This group must execute the game plan the staff is bringing against the Buckeyes. We've seen teams like Iowa create plays and score points on their defense this year, who’s the No. 8 defense in the country (No. 15 passing/No. 12 rushing).
Defensive line: B
Six players on the defense had six or more tackles, and only two players were in this position unit with Maurice Hurst (6) and Chase Winovich (8). There were several drives by Wisconsin that ended in three-and-outs because of the pressure this group was able to create. They did however allow freshman running back Jonathan Taylor to 132 yards on 19 carries, but 52 of those yards came from one play.
One thing Michigan has allowed in big games at Penn State and Wisconsin is a few long plays that have turned into points. Eliminating those big plays and forcing them to throw on third down could allow this front seven to have a monster game on Saturday.
Devin Bush had another phenomenal game with seven tackles. He's been productive in knocking down throws lately and added to that with a huge interception against Alex Hornibrook. He was also named to the final list for the Butkus Award earlier this week. He's been one of the most productive and consistent players with 89 total tackles this season (35 solo/54 assists).
.@_Dbush11 has been named a FINALIST for the Butkus Award!— Michigan Football (@UMichFootball) November 20, 2017
RELEASE » https://t.co/hWzDAfZETG#GoBlue pic.twitter.com/dqbHJpEg50
Khaleke Hudson also was one of three players on defense that had eight tackles against the Badgers.
Can Bush and Hudson have a dominating performance on Saturday? This Buckeye offense can run and has J.T. Barrett leading the fourth best offense overall in the country. They average 40 more yards in the air per game at 293.6. With Don Brown’s No. 1 pass defense in the country, the pressure on Barrett will be a pivotal key to forcing plays by the Buckeyes to create costly mistakes. The Wolverines are allowing just 144.4 yards passing in the air, 149.2 lower than the Buckeyes’ average per game.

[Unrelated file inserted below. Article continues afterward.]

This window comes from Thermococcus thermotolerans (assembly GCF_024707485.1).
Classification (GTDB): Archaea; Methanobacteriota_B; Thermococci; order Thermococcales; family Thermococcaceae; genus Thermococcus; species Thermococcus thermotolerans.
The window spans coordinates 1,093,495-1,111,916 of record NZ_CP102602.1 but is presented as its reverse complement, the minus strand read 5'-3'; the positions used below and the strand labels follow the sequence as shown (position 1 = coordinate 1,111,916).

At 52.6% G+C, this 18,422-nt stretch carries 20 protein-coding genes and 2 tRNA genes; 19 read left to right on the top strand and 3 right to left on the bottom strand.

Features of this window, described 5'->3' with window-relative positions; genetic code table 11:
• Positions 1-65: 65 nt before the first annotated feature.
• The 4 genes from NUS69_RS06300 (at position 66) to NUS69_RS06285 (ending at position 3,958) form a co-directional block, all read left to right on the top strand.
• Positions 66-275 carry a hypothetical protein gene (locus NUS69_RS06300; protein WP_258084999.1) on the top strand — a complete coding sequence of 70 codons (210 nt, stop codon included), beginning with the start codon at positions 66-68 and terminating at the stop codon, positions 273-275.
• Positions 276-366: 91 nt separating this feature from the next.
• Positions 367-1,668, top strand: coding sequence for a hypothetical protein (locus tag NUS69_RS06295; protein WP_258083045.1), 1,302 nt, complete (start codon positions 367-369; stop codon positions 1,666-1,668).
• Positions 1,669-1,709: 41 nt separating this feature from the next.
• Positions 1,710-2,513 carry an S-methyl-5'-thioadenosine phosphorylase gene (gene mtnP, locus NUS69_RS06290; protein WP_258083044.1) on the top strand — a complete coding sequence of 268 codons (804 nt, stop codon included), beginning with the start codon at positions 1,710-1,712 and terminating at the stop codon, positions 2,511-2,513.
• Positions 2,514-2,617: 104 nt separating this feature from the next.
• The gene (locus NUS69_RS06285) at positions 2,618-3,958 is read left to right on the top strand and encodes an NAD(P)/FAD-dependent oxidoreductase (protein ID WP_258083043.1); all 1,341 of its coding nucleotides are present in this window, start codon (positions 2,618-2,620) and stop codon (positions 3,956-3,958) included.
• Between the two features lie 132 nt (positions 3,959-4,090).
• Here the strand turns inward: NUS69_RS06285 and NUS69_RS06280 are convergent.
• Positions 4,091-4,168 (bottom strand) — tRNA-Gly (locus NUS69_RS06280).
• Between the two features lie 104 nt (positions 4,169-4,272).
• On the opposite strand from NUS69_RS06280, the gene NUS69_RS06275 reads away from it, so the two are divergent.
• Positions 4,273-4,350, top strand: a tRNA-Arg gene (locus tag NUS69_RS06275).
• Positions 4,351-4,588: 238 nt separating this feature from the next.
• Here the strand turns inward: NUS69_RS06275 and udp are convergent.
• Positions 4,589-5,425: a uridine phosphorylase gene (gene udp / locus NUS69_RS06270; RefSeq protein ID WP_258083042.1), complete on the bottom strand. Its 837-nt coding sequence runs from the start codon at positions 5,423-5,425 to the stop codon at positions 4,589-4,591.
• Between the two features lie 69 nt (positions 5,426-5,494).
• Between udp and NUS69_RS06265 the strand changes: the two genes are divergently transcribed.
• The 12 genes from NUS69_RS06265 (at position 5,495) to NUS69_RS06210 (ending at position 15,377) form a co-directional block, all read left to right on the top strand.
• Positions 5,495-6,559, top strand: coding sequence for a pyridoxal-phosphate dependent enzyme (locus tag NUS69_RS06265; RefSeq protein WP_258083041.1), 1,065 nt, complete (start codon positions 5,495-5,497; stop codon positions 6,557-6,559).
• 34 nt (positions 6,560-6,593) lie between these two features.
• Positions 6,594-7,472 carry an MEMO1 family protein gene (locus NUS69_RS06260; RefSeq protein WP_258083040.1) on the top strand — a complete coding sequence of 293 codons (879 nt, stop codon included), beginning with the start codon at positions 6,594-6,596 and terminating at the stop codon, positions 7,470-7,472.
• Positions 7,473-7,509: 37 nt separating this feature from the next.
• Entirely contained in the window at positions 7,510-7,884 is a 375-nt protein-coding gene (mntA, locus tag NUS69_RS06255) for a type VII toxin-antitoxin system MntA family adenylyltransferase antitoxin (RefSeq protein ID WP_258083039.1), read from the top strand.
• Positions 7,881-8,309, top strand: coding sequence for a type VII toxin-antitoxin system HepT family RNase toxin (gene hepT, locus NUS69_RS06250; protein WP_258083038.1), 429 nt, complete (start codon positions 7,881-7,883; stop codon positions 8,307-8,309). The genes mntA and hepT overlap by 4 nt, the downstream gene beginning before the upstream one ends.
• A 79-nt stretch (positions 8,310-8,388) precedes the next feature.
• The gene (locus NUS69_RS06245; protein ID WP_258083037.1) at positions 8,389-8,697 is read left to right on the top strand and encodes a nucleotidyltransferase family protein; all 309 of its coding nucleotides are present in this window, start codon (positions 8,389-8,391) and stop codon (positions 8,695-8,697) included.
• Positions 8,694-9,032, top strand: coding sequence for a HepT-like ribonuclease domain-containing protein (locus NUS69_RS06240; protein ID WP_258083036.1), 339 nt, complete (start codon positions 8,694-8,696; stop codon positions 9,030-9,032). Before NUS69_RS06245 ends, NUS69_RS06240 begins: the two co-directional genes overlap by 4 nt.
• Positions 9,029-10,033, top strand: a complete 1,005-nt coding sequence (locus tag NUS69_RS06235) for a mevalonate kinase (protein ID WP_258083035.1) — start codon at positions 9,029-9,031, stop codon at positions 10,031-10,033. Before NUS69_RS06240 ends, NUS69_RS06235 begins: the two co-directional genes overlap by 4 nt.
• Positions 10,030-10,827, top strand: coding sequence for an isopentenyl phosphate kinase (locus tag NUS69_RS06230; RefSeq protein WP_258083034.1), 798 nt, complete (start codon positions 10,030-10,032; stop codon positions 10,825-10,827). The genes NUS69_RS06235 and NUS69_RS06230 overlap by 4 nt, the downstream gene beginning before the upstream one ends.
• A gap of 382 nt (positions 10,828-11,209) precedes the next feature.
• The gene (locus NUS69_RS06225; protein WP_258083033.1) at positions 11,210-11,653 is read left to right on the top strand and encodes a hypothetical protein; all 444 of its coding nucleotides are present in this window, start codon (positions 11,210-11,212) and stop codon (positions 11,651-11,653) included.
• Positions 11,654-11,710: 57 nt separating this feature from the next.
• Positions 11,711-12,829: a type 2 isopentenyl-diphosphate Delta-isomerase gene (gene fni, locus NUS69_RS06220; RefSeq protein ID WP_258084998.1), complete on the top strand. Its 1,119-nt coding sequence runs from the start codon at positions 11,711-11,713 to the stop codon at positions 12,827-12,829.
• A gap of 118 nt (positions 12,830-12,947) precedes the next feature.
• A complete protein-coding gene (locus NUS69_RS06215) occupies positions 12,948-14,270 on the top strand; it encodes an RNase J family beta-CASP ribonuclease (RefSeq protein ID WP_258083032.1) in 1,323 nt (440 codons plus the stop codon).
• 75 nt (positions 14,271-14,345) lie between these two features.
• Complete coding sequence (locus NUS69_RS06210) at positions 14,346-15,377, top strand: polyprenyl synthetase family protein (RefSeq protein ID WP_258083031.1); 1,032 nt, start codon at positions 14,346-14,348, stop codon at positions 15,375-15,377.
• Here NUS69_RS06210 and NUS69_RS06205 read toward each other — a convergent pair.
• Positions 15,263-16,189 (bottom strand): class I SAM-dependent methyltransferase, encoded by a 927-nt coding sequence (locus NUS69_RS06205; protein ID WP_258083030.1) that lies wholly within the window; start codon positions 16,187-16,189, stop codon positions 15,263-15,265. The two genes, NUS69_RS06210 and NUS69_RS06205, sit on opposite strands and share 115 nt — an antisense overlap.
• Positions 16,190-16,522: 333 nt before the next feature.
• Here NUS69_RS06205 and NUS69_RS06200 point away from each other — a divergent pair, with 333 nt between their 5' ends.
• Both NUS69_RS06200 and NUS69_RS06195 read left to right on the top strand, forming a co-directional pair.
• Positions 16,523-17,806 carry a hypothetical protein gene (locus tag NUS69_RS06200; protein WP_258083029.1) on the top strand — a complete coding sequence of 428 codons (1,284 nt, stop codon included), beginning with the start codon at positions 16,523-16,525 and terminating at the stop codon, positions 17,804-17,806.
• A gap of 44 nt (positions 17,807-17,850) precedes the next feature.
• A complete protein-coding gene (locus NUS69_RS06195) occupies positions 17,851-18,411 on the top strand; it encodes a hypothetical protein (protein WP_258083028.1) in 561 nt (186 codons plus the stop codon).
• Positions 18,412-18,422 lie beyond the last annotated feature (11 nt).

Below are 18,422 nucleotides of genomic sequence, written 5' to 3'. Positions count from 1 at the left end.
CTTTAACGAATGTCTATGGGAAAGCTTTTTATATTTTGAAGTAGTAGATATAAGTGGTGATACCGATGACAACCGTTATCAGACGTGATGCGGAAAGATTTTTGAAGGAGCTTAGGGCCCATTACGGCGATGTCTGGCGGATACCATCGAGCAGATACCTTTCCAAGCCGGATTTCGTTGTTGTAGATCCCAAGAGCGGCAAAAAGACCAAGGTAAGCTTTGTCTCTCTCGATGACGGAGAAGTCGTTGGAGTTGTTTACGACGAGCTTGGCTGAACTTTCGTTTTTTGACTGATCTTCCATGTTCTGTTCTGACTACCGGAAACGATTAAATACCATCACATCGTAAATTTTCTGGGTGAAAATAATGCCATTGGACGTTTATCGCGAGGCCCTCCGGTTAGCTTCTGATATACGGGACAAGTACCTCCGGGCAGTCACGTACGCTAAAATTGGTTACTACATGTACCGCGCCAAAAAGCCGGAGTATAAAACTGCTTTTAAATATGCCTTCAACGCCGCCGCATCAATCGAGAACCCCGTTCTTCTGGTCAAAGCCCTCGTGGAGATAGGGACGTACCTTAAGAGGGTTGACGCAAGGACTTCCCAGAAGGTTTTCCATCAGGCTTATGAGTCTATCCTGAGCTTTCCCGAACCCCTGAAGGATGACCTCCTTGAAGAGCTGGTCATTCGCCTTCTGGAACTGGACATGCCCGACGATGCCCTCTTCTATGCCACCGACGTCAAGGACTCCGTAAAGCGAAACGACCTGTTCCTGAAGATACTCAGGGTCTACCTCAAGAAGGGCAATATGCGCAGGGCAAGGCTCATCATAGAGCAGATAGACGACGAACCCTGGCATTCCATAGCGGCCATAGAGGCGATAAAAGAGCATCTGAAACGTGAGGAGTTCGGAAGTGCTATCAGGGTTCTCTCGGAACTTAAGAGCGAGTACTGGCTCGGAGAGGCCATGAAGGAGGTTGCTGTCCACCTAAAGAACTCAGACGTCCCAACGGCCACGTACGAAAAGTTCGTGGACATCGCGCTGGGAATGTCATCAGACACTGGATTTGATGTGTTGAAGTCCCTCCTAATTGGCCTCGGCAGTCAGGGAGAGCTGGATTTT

Josh Metellus and Tyree Kinnel had solid games with decent protection, but a few long plays created momentum on third-and-long for the Badgers. They had 15 tackles combined in a game that also didn't have Lavert Hill cleared. A.J. Taylor and Troy Fumagalli had six plays for a combined 117 yards (19.5 average per catch).
The good news for the secondary is Hill will be back for Saturday after being cleared earlier this week from the concussion protocol. His return will be very important to avoid plays down field if they get in third down territory.
Special teams: B
Brad Robbins had a busy day in the cold with nine punts and an average of 40.3 per kick.
Quinn Nordin also had one field goal in his only opportunity on the day to give Michigan the 10-7 lead in the third quarter.
The players on punt and kickoff returns had done their job by avoiding any big mistakes, but only had 44 yards, 37 on two kickoffs and seven yards on four punts.
While they knew the weather and environment would be tough, they like the improvement in this team since earlier in the year and since Penn State. The fan base knows what kind of opportunity they had there, but this coaching staff is staying optimistic that all the pieces are working together to improve and win a game they were not favored very soon.
I also thought only four penalties for 28 yards and some questionable calls was an improvement as well. If you just compare penalties from the first half of the year to the second, they've turned in the right direction. Through 11 games, they average 6.09 penalties and 59.36 yards per game. Their average through the first six games was 8.5 penalties for 54.97 yards per game. The turnover and interceptions have also been mostly eliminated since Brandon Peters has played, except for his one fumble last Saturday.
While fans may have had some unrealistic expectations this season based on who we had playing, three to four losses was more accurate. They have a chance to still end the year with 10 wins if they can put together a solid game plan for four quarters and crush the College Football Playoff hopes for the Buckeyes before the bowl game.